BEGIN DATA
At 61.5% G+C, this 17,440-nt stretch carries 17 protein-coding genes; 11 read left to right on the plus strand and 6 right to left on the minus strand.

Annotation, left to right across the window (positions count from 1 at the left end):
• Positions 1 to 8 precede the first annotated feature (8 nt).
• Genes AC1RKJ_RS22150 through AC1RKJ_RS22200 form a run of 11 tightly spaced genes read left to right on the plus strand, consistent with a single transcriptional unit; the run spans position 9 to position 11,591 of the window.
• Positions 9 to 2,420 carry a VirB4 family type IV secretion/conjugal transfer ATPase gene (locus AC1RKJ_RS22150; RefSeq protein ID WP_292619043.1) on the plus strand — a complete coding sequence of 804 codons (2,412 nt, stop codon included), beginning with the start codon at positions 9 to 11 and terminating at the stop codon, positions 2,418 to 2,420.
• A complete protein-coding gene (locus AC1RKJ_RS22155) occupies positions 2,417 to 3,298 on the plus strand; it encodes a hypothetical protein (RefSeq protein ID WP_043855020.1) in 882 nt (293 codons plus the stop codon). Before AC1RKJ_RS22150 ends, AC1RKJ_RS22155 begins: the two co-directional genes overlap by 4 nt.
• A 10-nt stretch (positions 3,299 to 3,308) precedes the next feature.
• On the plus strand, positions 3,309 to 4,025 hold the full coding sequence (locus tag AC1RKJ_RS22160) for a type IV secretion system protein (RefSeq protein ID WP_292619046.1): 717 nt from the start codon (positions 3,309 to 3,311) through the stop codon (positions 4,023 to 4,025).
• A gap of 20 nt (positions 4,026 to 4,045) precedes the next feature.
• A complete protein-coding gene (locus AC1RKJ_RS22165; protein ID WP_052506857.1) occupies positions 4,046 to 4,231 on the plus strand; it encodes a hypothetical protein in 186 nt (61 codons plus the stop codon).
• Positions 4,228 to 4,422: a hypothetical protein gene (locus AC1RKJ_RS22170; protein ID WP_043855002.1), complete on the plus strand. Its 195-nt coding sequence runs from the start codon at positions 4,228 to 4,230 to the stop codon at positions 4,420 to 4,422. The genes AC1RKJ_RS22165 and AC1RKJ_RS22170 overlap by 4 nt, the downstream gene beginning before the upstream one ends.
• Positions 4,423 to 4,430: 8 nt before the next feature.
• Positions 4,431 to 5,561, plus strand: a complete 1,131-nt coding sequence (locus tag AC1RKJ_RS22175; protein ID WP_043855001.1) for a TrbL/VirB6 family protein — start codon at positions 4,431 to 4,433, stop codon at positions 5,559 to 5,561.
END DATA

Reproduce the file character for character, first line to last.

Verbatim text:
At 61.5% G+C, this 17,440-nt stretch carries 17 protein-coding genes; 11 read left to right on the plus strand and 6 right to left on the minus strand.

Annotation, left to right across the window (positions count from 1 at the left end):
• Positions 1 to 8 precede the first annotated feature (8 nt).
• Genes AC1RKJ_RS22150 through AC1RKJ_RS22200 form a run of 11 tightly spaced genes read left to right on the plus strand, consistent with a single transcriptional unit; the run spans position 9 to position 11,591 of the window.
• Positions 9 to 2,420 carry a VirB4 family type IV secretion/conjugal transfer ATPase gene (locus AC1RKJ_RS22150; RefSeq protein ID WP_292619043.1) on the plus strand — a complete coding sequence of 804 codons (2,412 nt, stop codon included), beginning with the start codon at positions 9 to 11 and terminating at the stop codon, positions 2,418 to 2,420.
• A complete protein-coding gene (locus AC1RKJ_RS22155) occupies positions 2,417 to 3,298 on the plus strand; it encodes a hypothetical protein (RefSeq protein ID WP_043855020.1) in 882 nt (293 codons plus the stop codon). Before AC1RKJ_RS22150 ends, AC1RKJ_RS22155 begins: the two co-directional genes overlap by 4 nt.
• A 10-nt stretch (positions 3,299 to 3,308) precedes the next feature.
• On the plus strand, positions 3,309 to 4,025 hold the full coding sequence (locus tag AC1RKJ_RS22160) for a type IV secretion system protein (RefSeq protein ID WP_292619046.1): 717 nt from the start codon (positions 3,309 to 3,311) through the stop codon (positions 4,023 to 4,025).
• A gap of 20 nt (positions 4,026 to 4,045) precedes the next feature.
• A complete protein-coding gene (locus AC1RKJ_RS22165; protein ID WP_052506857.1) occupies positions 4,046 to 4,231 on the plus strand; it encodes a hypothetical protein in 186 nt (61 codons plus the stop codon).
• Positions 4,228 to 4,422: a hypothetical protein gene (locus AC1RKJ_RS22170; protein ID WP_043855002.1), complete on the plus strand. Its 195-nt coding sequence runs from the start codon at positions 4,228 to 4,230 to the stop codon at positions 4,420 to 4,422. The genes AC1RKJ_RS22165 and AC1RKJ_RS22170 overlap by 4 nt, the downstream gene beginning before the upstream one ends.
• Positions 4,423 to 4,430: 8 nt before the next feature.
• Positions 4,431 to 5,561, plus strand: a complete 1,131-nt coding sequence (locus tag AC1RKJ_RS22175; protein ID WP_043855001.1) for a TrbL/VirB6 family protein — start codon at positions 4,431 to 4,433, stop codon at positions 5,559 to 5,561.